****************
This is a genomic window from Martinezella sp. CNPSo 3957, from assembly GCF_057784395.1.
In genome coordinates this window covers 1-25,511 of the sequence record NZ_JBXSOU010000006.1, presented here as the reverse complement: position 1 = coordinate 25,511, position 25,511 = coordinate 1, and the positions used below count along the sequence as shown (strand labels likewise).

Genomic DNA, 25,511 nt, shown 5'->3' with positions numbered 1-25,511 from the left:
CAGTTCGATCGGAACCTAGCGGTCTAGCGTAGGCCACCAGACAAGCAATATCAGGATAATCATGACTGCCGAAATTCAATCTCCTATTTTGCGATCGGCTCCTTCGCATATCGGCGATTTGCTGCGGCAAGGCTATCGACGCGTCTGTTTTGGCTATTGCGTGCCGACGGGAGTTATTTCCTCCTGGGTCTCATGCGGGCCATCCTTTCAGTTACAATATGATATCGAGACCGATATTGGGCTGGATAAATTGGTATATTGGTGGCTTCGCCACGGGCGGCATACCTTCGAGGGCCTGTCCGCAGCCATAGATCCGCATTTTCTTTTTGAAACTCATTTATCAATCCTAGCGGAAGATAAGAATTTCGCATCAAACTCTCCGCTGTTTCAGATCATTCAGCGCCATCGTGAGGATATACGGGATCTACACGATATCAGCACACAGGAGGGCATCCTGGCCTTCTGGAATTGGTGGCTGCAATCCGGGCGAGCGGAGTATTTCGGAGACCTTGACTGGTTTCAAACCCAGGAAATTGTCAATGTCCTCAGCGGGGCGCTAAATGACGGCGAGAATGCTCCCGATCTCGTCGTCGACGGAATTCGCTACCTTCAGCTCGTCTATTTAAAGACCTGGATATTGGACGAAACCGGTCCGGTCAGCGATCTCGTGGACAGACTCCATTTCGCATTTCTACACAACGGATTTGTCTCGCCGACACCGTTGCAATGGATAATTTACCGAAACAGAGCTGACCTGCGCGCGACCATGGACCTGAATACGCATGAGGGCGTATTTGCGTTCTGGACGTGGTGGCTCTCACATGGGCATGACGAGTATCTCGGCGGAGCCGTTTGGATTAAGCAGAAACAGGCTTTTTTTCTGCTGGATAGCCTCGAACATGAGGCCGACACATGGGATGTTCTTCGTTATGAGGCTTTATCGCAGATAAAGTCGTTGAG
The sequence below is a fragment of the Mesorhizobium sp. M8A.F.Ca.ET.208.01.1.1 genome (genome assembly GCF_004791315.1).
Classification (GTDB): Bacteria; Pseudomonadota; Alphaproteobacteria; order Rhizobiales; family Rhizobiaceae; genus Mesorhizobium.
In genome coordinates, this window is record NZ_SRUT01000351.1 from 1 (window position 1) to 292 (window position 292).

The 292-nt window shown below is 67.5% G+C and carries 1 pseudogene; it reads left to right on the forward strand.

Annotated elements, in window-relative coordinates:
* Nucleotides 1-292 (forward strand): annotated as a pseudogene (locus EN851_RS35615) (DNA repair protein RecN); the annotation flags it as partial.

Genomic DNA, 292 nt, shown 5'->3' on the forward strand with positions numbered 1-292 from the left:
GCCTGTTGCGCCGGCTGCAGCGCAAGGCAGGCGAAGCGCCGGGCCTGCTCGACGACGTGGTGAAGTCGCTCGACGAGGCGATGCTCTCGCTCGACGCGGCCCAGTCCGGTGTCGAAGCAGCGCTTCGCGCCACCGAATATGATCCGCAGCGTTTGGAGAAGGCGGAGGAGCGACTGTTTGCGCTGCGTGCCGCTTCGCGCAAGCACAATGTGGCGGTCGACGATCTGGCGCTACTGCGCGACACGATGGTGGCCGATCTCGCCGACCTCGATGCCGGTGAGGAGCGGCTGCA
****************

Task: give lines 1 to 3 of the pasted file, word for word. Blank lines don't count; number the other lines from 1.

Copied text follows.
This is a genomic window from Martinezella sp. CNPSo 3957, from assembly GCF_057784395.1.
In genome coordinates this window covers 1-25,511 of the sequence record NZ_JBXSOU010000006.1, presented here as the reverse complement: position 1 = coordinate 25,511, position 25,511 = coordinate 1, and the positions used below count along the sequence as shown (strand labels likewise).

Genomic DNA, 25,511 nt, shown 5'->3' with positions numbered 1-25,511 from the left: